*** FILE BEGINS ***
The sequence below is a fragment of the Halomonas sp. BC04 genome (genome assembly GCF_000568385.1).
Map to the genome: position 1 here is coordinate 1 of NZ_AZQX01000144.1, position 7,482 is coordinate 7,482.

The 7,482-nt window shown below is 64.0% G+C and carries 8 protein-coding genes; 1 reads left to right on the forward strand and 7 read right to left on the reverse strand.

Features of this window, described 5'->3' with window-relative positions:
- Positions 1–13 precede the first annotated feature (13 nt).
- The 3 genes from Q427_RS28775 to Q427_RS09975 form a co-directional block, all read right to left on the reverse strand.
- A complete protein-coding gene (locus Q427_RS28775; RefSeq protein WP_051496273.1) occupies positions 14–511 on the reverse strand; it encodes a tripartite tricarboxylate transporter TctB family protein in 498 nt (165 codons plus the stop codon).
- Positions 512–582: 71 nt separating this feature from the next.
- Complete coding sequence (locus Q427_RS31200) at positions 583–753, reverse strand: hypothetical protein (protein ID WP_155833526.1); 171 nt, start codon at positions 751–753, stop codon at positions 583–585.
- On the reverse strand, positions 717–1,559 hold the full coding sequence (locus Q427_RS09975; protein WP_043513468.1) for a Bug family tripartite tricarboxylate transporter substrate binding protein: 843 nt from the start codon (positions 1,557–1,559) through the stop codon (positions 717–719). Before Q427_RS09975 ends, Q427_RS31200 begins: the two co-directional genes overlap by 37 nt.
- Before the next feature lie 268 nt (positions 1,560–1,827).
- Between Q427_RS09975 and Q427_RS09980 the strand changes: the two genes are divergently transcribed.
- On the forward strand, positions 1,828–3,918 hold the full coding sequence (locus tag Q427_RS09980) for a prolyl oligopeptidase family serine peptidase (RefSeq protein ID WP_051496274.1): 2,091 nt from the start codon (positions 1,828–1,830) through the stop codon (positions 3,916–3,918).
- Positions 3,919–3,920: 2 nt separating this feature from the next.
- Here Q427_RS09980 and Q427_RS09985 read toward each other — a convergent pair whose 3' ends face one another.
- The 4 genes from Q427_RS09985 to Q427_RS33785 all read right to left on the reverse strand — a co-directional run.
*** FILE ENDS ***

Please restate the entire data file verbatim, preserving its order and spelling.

The sequence below is a fragment of the Halomonas sp. BC04 genome (genome assembly GCF_000568385.1).
Map to the genome: position 1 here is coordinate 1 of NZ_AZQX01000144.1, position 7,482 is coordinate 7,482.

The 7,482-nt window shown below is 64.0% G+C and carries 8 protein-coding genes; 1 reads left to right on the forward strand and 7 read right to left on the reverse strand.

Features of this window, described 5'->3' with window-relative positions:
- Positions 1–13 precede the first annotated feature (13 nt).
- The 3 genes from Q427_RS28775 to Q427_RS09975 form a co-directional block, all read right to left on the reverse strand.
- A complete protein-coding gene (locus Q427_RS28775; RefSeq protein WP_051496273.1) occupies positions 14–511 on the reverse strand; it encodes a tripartite tricarboxylate transporter TctB family protein in 498 nt (165 codons plus the stop codon).
- Positions 512–582: 71 nt separating this feature from the next.
- Complete coding sequence (locus Q427_RS31200) at positions 583–753, reverse strand: hypothetical protein (protein ID WP_155833526.1); 171 nt, start codon at positions 751–753, stop codon at positions 583–585.
- On the reverse strand, positions 717–1,559 hold the full coding sequence (locus Q427_RS09975; protein WP_043513468.1) for a Bug family tripartite tricarboxylate transporter substrate binding protein: 843 nt from the start codon (positions 1,557–1,559) through the stop codon (positions 717–719). Before Q427_RS09975 ends, Q427_RS31200 begins: the two co-directional genes overlap by 37 nt.
- Before the next feature lie 268 nt (positions 1,560–1,827).
- Between Q427_RS09975 and Q427_RS09980 the strand changes: the two genes are divergently transcribed.
- On the forward strand, positions 1,828–3,918 hold the full coding sequence (locus tag Q427_RS09980) for a prolyl oligopeptidase family serine peptidase (RefSeq protein ID WP_051496274.1): 2,091 nt from the start codon (positions 1,828–1,830) through the stop codon (positions 3,916–3,918).
- Positions 3,919–3,920: 2 nt separating this feature from the next.
- Here Q427_RS09980 and Q427_RS09985 read toward each other — a convergent pair whose 3' ends face one another.
- The 4 genes from Q427_RS09985 to Q427_RS33785 all read right to left on the reverse strand — a co-directional run.